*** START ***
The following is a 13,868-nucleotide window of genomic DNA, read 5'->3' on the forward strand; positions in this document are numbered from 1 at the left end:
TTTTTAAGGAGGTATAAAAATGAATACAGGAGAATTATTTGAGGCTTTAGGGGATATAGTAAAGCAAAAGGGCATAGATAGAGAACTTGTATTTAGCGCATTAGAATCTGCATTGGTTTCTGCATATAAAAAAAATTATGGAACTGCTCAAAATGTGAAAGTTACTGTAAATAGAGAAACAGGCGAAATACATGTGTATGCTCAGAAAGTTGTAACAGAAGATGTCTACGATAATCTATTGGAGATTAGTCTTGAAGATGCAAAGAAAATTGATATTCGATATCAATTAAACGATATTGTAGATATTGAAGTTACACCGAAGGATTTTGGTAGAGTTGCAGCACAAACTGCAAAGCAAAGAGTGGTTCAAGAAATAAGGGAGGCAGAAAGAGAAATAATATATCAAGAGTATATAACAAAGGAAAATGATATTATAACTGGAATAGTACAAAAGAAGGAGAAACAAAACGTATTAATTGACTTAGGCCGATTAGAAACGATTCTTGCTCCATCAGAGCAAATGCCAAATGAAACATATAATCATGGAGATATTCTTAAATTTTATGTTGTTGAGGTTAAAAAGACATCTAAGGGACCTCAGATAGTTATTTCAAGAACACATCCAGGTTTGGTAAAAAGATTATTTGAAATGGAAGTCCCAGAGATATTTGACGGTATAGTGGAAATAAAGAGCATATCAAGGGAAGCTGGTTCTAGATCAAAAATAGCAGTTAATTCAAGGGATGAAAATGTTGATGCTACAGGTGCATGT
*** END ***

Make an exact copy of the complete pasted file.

The following is a 13,868-nucleotide window of genomic DNA, read 5'->3' on the forward strand; positions in this document are numbered from 1 at the left end:
TTTTTAAGGAGGTATAAAAATGAATACAGGAGAATTATTTGAGGCTTTAGGGGATATAGTAAAGCAAAAGGGCATAGATAGAGAACTTGTATTTAGCGCATTAGAATCTGCATTGGTTTCTGCATATAAAAAAAATTATGGAACTGCTCAAAATGTGAAAGTTACTGTAAATAGAGAAACAGGCGAAATACATGTGTATGCTCAGAAAGTTGTAACAGAAGATGTCTACGATAATCTATTGGAGATTAGTCTTGAAGATGCAAAGAAAATTGATATTCGATATCAATTAAACGATATTGTAGATATTGAAGTTACACCGAAGGATTTTGGTAGAGTTGCAGCACAAACTGCAAAGCAAAGAGTGGTTCAAGAAATAAGGGAGGCAGAAAGAGAAATAATATATCAAGAGTATATAACAAAGGAAAATGATATTATAACTGGAATAGTACAAAAGAAGGAGAAACAAAACGTATTAATTGACTTAGGCCGATTAGAAACGATTCTTGCTCCATCAGAGCAAATGCCAAATGAAACATATAATCATGGAGATATTCTTAAATTTTATGTTGTTGAGGTTAAAAAGACATCTAAGGGACCTCAGATAGTTATTTCAAGAACACATCCAGGTTTGGTAAAAAGATTATTTGAAATGGAAGTCCCAGAGATATTTGACGGTATAGTGGAAATAAAGAGCATATCAAGGGAAGCTGGTTCTAGATCAAAAATAGCAGTTAATTCAAGGGATGAAAATGTTGATGCTACAGGTGCATGT